Those young guys playing video games in their parents’ basements? They’re loving life.

A survey finds male teenagers spent an average of 56 minutes a day gaming, while girls devoted only seven minutes. Rex C. Curry/Dallas Morning News/MCT

At Thursday’s Georgia Partnership for Excellence in Education forum, the Federal Reserve’s Dr. David Altig made a surprising observation about those unambitious young men playing video games in their parents’ basements rather than climbing the corporate ladder — or any ladder.

On happiness scales, Altig said those young men are “ecstatic.” The reason: The cost of what they love to do has become less and less expensive.

Video gaming systems have become much more affordable, which is good news for these ardent young fans. “They are not going to work because they have really good opportunities for stuff they really want to do for cheap,”  Altig said.

“Do you know who is unhappy? Their parents,” said Altig, executive vice president and director of research at the Federal Reserve Bank of Atlanta.

After I tweeted Altig’s comments, I heard from several people about how their nephews, sons or grandsons were among those young men who retreat to the basement, den or bedroom to blissfully play hours of video games.

Is that so bad? Based on all the Facebook confessions, half of America binge-watches new TV shows on Netflix for six-hour stretches. And it seems many baby boomer woman are scheduling their Thanksgiving vacations around Friday’s premiere of “Gilmore Girls: A Year in the Life.”

In one of my discussions this weekend with a self-admitted video game addict, a newly married young man pointed out his gaming habit is not as expensive as his wife’s affinity for antiques. Her Saturday forays to the antique shops in Madison or Marietta cost them hundreds of dollars, while his video game marathons cost them nothing, he noted.

Does it makes sense for schools to capitalize on this video game fascination? Rather than lamenting young men’s devotion to Pokemon Go or Doom, should we figure out how to better deliver instruction via gaming formats?

Many schools are already incorporating gaming into their lesson plans, although the research cannot tell us yet about the long-term impact on learning. There is a good summation of the research in this Scientific American article, which notes:

The extent to which video games are the future of education remains to be seen. But if the present is any indication, teachers are embracing the medium and are likely to continue to do so. In fact, of those teachers who use video games in the classroom, more than half have kids play them as part of the curriculum at least once a week, according to a national survey released by education researchers at Joan Ganz Cooney Center in June.

Perhaps the biggest impact of video games will be on students who have not responded as well to traditional teaching methods. Nearly half of the teachers surveyed say it is the low-performing students who generally benefit from the use of games, and more than half believe games have the ability to motivate struggling and special education students.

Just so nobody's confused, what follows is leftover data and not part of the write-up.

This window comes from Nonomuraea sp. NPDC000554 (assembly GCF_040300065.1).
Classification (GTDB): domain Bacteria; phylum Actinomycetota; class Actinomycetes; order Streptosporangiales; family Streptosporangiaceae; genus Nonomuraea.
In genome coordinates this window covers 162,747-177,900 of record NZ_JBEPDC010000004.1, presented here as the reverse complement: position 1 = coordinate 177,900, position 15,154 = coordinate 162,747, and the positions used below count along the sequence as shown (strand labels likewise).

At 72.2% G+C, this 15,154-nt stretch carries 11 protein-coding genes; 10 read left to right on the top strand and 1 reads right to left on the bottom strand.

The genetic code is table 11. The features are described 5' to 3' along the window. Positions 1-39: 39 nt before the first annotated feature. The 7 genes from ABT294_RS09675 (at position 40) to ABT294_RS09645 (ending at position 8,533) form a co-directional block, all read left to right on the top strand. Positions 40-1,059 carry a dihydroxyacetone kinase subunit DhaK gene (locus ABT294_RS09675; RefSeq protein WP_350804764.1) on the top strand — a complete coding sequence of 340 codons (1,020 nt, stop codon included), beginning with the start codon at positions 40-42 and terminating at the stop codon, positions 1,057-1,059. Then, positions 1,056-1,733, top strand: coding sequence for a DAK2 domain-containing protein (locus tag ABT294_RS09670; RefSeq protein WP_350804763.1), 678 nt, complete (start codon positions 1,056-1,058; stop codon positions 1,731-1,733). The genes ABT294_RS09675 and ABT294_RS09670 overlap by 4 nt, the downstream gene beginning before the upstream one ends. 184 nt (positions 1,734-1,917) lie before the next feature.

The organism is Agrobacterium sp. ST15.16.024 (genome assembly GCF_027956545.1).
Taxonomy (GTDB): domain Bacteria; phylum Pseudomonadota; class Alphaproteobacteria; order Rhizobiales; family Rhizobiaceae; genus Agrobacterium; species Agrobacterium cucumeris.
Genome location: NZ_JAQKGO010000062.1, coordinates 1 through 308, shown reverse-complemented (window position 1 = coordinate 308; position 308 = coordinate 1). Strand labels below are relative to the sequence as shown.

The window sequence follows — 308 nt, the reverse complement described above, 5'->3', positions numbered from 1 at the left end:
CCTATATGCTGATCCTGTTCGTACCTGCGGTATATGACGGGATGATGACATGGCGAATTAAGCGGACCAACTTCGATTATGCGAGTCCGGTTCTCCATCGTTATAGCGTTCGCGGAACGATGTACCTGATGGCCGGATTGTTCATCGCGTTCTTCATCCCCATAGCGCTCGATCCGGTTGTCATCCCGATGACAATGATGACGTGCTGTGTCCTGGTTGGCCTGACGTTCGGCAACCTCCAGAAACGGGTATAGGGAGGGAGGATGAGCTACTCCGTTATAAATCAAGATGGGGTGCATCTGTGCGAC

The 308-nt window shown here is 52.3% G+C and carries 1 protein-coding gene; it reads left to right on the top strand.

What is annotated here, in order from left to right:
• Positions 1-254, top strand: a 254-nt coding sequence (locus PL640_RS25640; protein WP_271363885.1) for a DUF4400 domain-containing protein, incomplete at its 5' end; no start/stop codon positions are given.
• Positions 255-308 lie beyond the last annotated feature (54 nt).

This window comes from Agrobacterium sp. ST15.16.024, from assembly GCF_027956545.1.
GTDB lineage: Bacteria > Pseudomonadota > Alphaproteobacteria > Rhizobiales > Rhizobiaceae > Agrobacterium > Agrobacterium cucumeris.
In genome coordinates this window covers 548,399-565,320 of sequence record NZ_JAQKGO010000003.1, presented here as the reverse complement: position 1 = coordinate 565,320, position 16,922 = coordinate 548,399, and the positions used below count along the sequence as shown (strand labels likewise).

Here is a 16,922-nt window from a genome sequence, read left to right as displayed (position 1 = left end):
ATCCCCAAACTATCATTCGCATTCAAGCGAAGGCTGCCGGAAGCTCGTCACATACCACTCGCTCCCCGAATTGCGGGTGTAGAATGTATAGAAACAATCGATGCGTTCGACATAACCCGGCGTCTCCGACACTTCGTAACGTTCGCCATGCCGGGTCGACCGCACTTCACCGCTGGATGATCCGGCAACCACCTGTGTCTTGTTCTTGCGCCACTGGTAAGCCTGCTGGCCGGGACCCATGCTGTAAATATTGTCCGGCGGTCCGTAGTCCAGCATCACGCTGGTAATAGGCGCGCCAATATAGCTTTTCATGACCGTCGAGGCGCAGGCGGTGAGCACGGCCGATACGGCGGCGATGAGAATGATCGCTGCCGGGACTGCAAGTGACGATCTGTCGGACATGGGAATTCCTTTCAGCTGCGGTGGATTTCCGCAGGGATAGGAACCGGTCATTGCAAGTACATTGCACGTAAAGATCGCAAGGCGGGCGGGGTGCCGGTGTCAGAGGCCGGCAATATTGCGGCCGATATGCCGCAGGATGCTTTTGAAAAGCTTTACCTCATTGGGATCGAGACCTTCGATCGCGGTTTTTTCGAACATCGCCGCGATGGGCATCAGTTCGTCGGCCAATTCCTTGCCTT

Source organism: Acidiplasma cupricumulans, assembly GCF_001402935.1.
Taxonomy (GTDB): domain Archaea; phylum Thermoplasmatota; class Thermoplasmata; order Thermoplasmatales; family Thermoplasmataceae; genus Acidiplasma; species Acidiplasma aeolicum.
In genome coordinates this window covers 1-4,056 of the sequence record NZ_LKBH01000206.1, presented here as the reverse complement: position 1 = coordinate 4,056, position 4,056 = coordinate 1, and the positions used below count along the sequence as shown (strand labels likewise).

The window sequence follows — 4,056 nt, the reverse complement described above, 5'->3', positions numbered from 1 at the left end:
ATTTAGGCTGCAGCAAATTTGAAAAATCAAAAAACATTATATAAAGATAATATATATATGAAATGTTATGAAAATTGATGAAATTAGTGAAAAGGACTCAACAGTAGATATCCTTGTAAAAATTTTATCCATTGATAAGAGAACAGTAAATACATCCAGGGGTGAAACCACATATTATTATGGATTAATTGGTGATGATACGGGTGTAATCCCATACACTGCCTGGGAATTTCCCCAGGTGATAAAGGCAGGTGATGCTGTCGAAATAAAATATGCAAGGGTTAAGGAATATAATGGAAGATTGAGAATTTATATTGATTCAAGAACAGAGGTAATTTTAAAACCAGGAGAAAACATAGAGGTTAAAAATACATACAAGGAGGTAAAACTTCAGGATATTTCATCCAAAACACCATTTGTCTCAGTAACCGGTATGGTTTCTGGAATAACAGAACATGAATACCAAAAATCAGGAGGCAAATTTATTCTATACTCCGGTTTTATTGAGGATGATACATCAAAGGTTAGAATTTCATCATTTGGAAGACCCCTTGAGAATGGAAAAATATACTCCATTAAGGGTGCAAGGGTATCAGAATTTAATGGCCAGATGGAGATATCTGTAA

Reader Comments 0

4 comments
Don't Tread
Don't Tread

Well of course the parents are unhappy...they're left footing most of the bills.  But then again, who are the ones at fault?  The same (now unhappy) parents that bought the kid their first game system, usually at a very young age.


You reap what you sow.  Raise your kids better, or they will be mooching off you forever.

EdJohnson
EdJohnson

Somebody, anybody, please. When did education get reduced to “deliver instruction” processes? And why be concerned with “how to better deliver instruction,” via any media, than be concerned with improving education processes? Have we really come to believe it is possible to reduce education processes to algorithmic processes implemented in software, gaming and otherwise? As an APS Crim High School student said in testimony in the case of a Crim teacher the superintendent sought to fire, and did fire, for holding an uncompromising commitment to educate and not just to instruct: “They may be instructing us, but they are not educating us.”

To the extent education continues to be reduced to instruction delivery, why would we believe civil society and adherence to democratic ideals and practice won’t corrode, correspondingly?  To be replaced by governance by oligarchs and/or corporatists?

And why would we be surprised that:

America’s Schools Could Be Partly To Blame For Donald Trump’s Rise

Besides, are the “young men playing video games in their parents’ basements” fundamentally different from school choice adherents’ me-and-mine paradigm?

Shanon Woolf
Shanon Woolf

I might add that while his video game marathons don't "cost" him anything, his wife is going out into the world, meeting people, striking up conversations, learning things, applying what she already knows to new situations, etc. There is always a cost - he's just thinking financially.

Matt Vickery
Matt Vickery

Kick their butts out or charge them rent.